What You Need To Know about Co-Insurance on Property Policies
Posted by Beckerman & Company on
If tangible property is an integral part of business operations, understanding the co-insurance clause in property insurance is important to ensure that, in the event of a total-loss, a claim payout will be equivalent to your purchased limits. This applies to a variety of property policies and adhering to the co-insurance clause is beneficial for both the carrier and the insured. It is important to note, the value used when making this assessment is the replacement value, not the market value that real estate agents use when selling a property.
When carriers insure buildings and other property types, they prefer the limits on the policy to nearly match the value of the property. In order to ensure this occurs, the carrier will include a co-insurance clause which mandates that the property be insured to a certain percentage of the replacement value, usually between 80% and 100%. If the insured does not honor this clause, in the event of a loss, the claim funds he or she is to receive will be penalized on a pro-rated basis, based on the percentage of actual insured limits vs. required insurance limits.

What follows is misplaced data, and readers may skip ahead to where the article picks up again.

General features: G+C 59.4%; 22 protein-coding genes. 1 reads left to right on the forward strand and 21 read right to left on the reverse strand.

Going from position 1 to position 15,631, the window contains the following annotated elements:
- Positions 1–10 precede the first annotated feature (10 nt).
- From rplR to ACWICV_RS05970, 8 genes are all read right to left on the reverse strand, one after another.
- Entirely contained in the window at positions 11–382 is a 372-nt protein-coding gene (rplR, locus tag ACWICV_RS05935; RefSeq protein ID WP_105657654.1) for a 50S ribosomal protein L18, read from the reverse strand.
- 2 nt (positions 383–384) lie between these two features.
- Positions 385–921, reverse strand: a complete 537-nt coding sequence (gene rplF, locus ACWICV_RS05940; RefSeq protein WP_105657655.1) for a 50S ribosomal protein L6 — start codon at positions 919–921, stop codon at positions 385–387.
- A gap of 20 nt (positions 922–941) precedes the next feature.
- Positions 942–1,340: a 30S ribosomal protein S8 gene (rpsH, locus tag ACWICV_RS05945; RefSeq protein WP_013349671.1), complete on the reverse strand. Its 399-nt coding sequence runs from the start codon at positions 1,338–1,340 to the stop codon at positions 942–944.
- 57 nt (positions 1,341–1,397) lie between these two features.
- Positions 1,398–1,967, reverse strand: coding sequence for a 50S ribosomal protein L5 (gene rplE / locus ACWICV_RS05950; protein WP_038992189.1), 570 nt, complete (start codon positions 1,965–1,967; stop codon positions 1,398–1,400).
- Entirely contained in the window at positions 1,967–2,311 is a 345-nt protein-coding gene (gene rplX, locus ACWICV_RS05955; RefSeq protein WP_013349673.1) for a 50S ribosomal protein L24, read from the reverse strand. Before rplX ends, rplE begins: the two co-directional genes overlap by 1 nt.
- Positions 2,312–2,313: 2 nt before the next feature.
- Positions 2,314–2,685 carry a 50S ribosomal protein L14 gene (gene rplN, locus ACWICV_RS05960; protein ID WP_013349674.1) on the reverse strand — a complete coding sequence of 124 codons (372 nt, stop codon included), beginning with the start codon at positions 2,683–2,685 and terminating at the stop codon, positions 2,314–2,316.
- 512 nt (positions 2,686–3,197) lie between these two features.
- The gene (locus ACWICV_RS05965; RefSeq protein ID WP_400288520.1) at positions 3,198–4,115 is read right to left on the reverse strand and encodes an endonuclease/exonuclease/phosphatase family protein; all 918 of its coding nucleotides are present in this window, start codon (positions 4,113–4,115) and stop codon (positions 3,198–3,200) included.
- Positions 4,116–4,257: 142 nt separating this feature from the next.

For example: An insured has a building worth $100,000 and is required to insure it for 100% of the value, but only insures it for 75% of the value. If he has a total-loss claim, instead of receiving $100,000, he will only receive $75,000 in claim funds. Another example would be the cars insured under a dealers open lot policy. If a dealer has $500,000 dollars in cars and is required to co-insure at 80%, but only insures up to $300,000, instead of receiving $300,000 in fund money, he will only receive $180,000.
A co-insurance clause can apply to a variety of property policies. Buildings for owner occupied and lessors risk policies, Cars for Dealer Open Lot policies, and Business Personal Property limits if it is a significant amount are good examples of where a co-Insurance clause can apply. Be sure to take this into account when deciding what limits to set when you are binding your insurance and be sure to follow insurance policy guidelines when choosing property limits. If you need assistance, be sure to reach out to Beckerman to review your policy.